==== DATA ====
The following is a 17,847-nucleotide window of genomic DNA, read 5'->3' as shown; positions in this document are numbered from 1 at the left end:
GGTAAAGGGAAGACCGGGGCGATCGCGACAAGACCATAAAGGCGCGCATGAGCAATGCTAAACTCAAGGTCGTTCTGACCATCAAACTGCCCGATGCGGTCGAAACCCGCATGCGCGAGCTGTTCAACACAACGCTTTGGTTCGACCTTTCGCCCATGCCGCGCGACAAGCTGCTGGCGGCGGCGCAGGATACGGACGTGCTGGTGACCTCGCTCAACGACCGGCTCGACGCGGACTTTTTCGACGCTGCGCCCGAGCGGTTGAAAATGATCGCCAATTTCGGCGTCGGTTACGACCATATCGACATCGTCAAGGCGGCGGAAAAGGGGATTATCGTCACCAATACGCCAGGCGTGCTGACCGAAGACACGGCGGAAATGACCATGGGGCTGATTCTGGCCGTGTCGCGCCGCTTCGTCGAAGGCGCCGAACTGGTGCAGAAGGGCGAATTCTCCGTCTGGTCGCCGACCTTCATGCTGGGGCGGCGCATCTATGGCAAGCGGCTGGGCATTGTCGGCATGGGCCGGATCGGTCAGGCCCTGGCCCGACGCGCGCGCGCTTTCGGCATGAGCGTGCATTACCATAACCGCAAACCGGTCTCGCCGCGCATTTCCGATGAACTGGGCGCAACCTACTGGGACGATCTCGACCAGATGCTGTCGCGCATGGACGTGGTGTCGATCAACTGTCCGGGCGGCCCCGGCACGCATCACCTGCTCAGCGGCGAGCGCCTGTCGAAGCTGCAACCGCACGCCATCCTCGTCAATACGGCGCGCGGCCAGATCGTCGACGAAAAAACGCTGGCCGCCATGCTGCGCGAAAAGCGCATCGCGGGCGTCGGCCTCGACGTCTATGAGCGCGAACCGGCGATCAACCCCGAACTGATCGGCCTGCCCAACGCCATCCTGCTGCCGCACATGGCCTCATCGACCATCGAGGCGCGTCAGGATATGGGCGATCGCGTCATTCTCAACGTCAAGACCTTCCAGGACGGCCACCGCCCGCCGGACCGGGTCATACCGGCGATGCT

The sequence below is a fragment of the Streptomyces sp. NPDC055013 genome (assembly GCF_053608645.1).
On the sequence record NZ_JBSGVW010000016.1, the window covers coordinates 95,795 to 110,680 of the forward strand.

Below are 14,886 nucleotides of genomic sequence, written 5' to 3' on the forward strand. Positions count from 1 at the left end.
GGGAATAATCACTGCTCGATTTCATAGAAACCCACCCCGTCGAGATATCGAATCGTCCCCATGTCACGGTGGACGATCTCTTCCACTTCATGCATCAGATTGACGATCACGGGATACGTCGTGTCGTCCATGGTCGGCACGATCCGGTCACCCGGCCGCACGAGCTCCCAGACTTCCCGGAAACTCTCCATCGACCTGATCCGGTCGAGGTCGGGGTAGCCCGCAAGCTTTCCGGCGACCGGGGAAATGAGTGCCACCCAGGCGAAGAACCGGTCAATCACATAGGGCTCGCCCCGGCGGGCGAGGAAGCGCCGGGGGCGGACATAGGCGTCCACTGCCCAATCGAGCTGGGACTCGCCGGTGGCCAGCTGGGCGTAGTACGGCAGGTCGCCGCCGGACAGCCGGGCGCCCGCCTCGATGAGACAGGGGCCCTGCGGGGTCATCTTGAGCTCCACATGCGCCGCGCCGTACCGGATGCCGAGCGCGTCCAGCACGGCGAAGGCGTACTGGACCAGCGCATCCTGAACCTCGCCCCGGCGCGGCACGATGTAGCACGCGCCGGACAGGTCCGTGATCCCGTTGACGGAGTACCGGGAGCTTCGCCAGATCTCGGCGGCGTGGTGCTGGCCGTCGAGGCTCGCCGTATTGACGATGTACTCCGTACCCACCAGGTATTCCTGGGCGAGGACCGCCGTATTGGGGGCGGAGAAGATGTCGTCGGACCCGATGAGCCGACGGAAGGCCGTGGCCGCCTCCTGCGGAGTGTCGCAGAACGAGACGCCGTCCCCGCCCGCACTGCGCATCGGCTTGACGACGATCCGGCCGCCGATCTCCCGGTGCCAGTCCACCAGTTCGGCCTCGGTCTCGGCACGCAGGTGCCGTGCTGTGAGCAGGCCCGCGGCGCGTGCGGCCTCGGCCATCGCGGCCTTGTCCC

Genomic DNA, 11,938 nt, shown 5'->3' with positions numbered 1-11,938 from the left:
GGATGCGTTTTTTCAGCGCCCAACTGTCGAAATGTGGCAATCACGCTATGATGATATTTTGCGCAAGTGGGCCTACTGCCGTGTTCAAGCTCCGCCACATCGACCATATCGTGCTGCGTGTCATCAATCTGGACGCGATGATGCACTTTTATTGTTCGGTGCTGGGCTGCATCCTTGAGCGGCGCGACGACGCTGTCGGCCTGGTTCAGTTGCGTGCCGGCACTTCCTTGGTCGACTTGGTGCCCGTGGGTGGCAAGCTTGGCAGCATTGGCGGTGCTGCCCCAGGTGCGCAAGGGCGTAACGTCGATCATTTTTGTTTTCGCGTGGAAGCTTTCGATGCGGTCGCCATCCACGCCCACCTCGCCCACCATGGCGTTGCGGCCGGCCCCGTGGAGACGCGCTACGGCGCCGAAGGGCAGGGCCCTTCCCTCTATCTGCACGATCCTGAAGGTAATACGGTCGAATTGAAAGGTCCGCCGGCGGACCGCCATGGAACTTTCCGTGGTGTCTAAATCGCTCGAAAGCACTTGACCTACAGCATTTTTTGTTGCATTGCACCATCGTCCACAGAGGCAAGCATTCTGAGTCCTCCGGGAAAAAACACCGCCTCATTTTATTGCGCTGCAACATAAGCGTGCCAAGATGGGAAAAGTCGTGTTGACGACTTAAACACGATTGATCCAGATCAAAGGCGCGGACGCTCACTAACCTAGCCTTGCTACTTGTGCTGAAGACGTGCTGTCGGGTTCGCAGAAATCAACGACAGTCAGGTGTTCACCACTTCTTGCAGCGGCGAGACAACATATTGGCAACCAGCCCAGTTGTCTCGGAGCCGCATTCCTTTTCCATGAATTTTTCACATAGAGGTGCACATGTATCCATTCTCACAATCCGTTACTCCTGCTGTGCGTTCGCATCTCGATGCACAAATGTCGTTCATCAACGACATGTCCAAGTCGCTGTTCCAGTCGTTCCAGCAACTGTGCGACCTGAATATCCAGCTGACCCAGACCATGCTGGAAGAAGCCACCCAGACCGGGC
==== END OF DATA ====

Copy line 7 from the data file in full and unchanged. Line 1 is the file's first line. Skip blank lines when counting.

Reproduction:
Genomic DNA, 11,938 nt, shown 5'->3' with positions numbered 1-11,938 from the left: